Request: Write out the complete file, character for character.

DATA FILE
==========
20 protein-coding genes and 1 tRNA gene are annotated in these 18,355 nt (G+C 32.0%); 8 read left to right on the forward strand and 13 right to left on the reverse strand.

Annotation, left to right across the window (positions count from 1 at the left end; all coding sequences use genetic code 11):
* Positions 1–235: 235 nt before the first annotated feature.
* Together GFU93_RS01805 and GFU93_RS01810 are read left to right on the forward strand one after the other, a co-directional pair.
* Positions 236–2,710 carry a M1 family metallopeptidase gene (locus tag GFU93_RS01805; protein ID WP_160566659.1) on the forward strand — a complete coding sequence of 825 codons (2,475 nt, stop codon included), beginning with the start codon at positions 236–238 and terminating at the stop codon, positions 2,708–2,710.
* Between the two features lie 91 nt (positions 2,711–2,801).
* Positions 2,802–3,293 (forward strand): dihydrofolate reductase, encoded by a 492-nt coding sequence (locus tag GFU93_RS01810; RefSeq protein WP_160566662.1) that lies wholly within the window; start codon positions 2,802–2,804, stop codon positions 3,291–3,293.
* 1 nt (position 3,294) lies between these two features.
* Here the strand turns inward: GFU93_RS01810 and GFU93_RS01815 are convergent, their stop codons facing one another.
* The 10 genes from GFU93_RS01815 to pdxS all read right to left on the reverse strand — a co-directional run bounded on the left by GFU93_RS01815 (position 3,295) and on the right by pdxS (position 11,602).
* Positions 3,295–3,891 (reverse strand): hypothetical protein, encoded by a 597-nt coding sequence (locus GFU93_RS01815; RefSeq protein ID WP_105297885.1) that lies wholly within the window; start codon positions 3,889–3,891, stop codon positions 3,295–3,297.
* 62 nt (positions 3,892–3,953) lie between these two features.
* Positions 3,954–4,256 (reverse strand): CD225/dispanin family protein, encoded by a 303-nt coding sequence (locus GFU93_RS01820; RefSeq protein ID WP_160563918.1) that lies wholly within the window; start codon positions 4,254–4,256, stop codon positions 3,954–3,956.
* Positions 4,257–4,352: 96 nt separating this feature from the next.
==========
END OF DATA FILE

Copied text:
20 protein-coding genes and 1 tRNA gene are annotated in these 18,355 nt (G+C 32.0%); 8 read left to right on the forward strand and 13 right to left on the reverse strand.

Annotation, left to right across the window (positions count from 1 at the left end; all coding sequences use genetic code 11):
* Positions 1–235: 235 nt before the first annotated feature.
* Together GFU93_RS01805 and GFU93_RS01810 are read left to right on the forward strand one after the other, a co-directional pair.
* Positions 236–2,710 carry a M1 family metallopeptidase gene (locus tag GFU93_RS01805; protein ID WP_160566659.1) on the forward strand — a complete coding sequence of 825 codons (2,475 nt, stop codon included), beginning with the start codon at positions 236–238 and terminating at the stop codon, positions 2,708–2,710.
* Between the two features lie 91 nt (positions 2,711–2,801).
* Positions 2,802–3,293 (forward strand): dihydrofolate reductase, encoded by a 492-nt coding sequence (locus tag GFU93_RS01810; RefSeq protein WP_160566662.1) that lies wholly within the window; start codon positions 2,802–2,804, stop codon positions 3,291–3,293.
* 1 nt (position 3,294) lies between these two features.
* Here the strand turns inward: GFU93_RS01810 and GFU93_RS01815 are convergent, their stop codons facing one another.
* The 10 genes from GFU93_RS01815 to pdxS all read right to left on the reverse strand — a co-directional run bounded on the left by GFU93_RS01815 (position 3,295) and on the right by pdxS (position 11,602).
* Positions 3,295–3,891 (reverse strand): hypothetical protein, encoded by a 597-nt coding sequence (locus GFU93_RS01815; RefSeq protein ID WP_105297885.1) that lies wholly within the window; start codon positions 3,889–3,891, stop codon positions 3,295–3,297.
* 62 nt (positions 3,892–3,953) lie between these two features.
* Positions 3,954–4,256 (reverse strand): CD225/dispanin family protein, encoded by a 303-nt coding sequence (locus GFU93_RS01820; RefSeq protein ID WP_160563918.1) that lies wholly within the window; start codon positions 4,254–4,256, stop codon positions 3,954–3,956.
* Positions 4,257–4,352: 96 nt separating this feature from the next.